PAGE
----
OP-TEE: Open Portable Trusted Execution Environment

Applies to the Jetson AGX Orin series, the Jetson Orin NX series, and the Jetson Orin Nano series.

Open Portable Trusted Execution Environment (OP-TEE) is an open-source trusted execution environment (TEE) based on Arm® TrustZone® technology, created by trustedfirmware.org, and maintained by Linaro.

The overall framework of OP-TEE combines with two major components: optee_os, which is the trusted side of the TEE (the secure world), and optee_client, which is the untrusted, or “normal,” side of the TEE (the normal world).

optee_os is a TEE operating system running at ARMv8 secure EL-1 level. It provides generic OS-level functions like interrupt handling, thread handling, crypto services, and shared memory. It implements the GlobalPlatform TEE Internal Core API. You can use this API to build Trusted Applications (TAs) that run in the secure world at ARMv8 secure EL-0 level.

optee_client has two components: a normal world user space library, and a normal world user space daemon. The library libteec.so implements the GlobalPlatform TEE Client API, which defines the interface with which normal world Client Applications (CAs) communicate with the TA in the secure world. The daemon tee-supplicant implements some miscellaneous features for TrustedOS, for example, file system access to load the TAs from the normal world file system into the secure world.

OP-TEE Documentation is available on the Web. The documentation source files are in ReStructuredText (RST) format, and are available from the OPTEE/optee_docs project on GitHub.

The OP-TEE project also provides a sanity test suite, optee_test, which offers thousands of tests, collectively known as xtest. See the optee_test project itself and the optee_test documentation for more information.

OP-TEE in Jetson Linux

OP-TEE in NVIDIA® Jetson™ Linux enables you to boot OP-TEE on supported Jetson devices. The following sections explain how to set up and use OP-TEE.

This topic uses some terms that are specific to trusted applications and OP-TEE in particular:

  • ATF: Arm Trusted Firmware.

  • CA: Client Application.

  • TA: Trusted Application; any application that runs within OP-TEE.

  • TEE: Trusted Execution Environment, the secure environment provided by OP-TEE for running trusted applications.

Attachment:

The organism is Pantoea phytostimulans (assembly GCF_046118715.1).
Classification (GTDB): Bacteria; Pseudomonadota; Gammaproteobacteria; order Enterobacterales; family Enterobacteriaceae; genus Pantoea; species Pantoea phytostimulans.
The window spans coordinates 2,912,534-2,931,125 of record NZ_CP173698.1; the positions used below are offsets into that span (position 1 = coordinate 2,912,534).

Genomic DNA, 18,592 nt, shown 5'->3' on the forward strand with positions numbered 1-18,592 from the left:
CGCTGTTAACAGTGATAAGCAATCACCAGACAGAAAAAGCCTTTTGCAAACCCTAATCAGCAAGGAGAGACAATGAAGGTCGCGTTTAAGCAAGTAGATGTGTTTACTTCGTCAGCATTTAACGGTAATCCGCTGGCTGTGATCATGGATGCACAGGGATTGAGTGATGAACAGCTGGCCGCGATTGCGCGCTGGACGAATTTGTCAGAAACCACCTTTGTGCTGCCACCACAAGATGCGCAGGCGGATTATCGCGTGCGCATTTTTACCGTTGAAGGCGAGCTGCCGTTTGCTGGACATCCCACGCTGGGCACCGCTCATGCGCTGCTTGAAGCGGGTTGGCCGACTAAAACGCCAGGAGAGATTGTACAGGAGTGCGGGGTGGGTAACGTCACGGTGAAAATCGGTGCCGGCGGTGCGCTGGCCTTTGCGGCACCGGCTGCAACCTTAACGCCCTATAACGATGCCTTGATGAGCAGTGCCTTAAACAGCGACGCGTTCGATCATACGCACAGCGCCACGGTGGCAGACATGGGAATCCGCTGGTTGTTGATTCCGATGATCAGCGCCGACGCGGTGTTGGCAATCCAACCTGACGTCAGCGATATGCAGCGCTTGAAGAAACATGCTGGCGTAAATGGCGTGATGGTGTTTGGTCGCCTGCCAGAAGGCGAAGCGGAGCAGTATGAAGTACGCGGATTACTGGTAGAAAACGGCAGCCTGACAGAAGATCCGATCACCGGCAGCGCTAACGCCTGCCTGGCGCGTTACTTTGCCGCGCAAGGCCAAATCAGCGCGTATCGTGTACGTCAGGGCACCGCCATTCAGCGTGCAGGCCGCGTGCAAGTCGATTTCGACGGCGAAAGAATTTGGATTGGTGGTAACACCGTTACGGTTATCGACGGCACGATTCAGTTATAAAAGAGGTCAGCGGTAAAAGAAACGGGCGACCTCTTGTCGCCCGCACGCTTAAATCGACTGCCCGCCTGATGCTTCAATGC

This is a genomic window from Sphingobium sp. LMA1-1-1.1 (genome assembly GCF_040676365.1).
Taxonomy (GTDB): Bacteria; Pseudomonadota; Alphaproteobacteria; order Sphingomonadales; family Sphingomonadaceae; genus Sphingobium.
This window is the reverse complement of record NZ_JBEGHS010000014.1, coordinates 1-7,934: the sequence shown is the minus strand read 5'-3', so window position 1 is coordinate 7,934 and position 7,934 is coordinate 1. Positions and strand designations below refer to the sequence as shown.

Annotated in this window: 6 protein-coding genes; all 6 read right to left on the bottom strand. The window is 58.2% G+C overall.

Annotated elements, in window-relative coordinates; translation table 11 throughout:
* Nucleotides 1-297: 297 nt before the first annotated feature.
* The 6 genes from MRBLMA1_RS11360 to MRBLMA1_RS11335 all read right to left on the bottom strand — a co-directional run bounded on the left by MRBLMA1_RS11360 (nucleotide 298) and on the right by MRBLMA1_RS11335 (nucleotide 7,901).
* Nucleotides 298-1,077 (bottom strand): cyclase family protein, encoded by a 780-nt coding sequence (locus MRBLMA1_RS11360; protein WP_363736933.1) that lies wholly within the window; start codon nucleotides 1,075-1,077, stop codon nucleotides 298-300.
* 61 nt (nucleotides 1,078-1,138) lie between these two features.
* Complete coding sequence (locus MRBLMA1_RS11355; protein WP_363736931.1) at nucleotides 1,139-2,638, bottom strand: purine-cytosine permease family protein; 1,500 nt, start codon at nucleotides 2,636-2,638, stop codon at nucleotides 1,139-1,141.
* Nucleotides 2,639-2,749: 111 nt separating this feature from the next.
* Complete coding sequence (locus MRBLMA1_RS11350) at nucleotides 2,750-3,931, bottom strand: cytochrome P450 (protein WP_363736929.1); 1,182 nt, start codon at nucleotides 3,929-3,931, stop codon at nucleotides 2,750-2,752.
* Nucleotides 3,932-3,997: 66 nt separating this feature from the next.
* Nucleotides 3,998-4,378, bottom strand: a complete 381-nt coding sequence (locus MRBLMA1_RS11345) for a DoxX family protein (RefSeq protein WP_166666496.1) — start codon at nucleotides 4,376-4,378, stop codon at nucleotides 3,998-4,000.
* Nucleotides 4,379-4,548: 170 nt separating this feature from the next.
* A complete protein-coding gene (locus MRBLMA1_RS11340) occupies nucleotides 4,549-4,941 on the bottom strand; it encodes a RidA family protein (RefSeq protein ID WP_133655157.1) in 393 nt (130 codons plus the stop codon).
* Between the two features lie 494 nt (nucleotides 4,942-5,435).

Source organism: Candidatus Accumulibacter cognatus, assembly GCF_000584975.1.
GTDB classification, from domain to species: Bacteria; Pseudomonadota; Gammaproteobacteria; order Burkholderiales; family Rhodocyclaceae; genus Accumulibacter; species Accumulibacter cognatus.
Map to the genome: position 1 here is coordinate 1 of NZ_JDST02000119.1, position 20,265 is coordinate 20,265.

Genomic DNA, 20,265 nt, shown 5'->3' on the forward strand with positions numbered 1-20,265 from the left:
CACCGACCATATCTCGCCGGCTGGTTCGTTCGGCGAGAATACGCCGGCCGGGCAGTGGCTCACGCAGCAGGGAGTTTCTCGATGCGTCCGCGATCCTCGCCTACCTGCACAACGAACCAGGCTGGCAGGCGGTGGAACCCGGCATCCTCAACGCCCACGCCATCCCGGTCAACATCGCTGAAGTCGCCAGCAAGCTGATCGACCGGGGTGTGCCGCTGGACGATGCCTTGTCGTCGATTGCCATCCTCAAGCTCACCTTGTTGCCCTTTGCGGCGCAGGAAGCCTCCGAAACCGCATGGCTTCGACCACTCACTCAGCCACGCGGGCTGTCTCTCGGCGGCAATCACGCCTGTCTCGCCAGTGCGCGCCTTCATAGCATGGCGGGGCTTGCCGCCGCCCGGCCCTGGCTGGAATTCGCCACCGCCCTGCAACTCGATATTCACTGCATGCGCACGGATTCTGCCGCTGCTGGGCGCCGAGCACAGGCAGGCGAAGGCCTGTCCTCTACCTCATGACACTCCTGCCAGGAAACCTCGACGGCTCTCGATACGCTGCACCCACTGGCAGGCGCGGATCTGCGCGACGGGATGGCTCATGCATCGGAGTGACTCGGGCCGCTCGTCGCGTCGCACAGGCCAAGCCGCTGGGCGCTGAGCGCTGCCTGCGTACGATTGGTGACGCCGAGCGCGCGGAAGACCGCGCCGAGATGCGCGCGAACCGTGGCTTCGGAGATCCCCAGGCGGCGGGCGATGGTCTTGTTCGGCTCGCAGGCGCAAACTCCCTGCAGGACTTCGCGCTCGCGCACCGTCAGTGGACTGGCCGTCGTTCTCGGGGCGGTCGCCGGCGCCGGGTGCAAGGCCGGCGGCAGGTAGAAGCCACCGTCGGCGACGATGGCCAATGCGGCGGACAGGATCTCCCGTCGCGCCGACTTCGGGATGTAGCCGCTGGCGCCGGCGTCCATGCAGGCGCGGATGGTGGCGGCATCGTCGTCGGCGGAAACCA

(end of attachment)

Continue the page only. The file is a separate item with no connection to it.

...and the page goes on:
• TOS: An acronym for “Trusted OS.” OP-TEE is a TOS supported by Jetson Linux.


OP-TEE resides in a separate storage partition and boots as part of a chain of trust or a secure boot sequence. It creates two environments in a device with different security modes:

  • Non-Secure Environment (NSE): An environment for running software components in non-secure mode. This environment constitutes the “normal world.” A rich OS, such as Linux, typically runs in this environment.

  • Trusted Execution Environment (TEE): A separate environment that provides trusted operations and runs in a secure mode enforced by hardware. This environment constitutes the “secure world.” OP-TEE runs in this environment.

The normal world OS and OP-TEE software operate in a client-server relationship, with OP-TEE as the server.

Bootloader allocates a dedicated carveout, TZ-DRAM, to run OP-TEE or another secure OS. All secure operations are initiated by a client application running in the non-secure environment. A trusted application, in the secure world, never initiates contact with the non-secure environment.

This diagram shows the relationships among the components:

Relationship among components in the normal world and the secure world

Execution Steps

  1. When a client application (CA) must perform a secure operation, it sends a request to a trusted application (TA) by calling functions in the TEE Client API library.

  2. The TEE Client API library routes the request to the OP-TEE Linux Kernel Driver.

  3. The OP-TEE Linux Driver routes the client application request to Arm Trusted Firmware (ATF).

  4. A monitor routes the request to the OP-TEE OS.

    The Jetson Linux monitor implementation is based on ATF. For more information about ATF, see the Trusted Firmware A (TF-A).

  5. The OP-TEE OS framework determines which trusted application (TA) is to handle the request.

  6. The OP-TEE OS framework passes control to the TA to handle the request.

  7. Upon completion, execution control returns along the reverse path to the client application, which receives a return value and any processed data.

Trusted Application and Client Application Development

This section gives a brief overview of the OP-TEE Trusted Application and Client Application (TA/CA) architecture.

The OP-TEE TA/CA is a client-server model that follows the GlobalPlatform TEE API. The Client Application uses the TEE Client API to invoke the Trusted Application service in the secure world. The Trusted Application implements the functions defined by TEE Internal Core API Specification.

This diagram shows a simplified working model of the OP-TEE TA/CA and the APIs that the TAs must implement to support the model.

Brief working model of TA/CA with GlobalPlatform TEE API

Shared Memory is a memory block which the OP-TEE framework uses internally to communicate data between CAs in the non-secure world and TAs in the secure world. See the hello_world sample application in GitHub for a working example.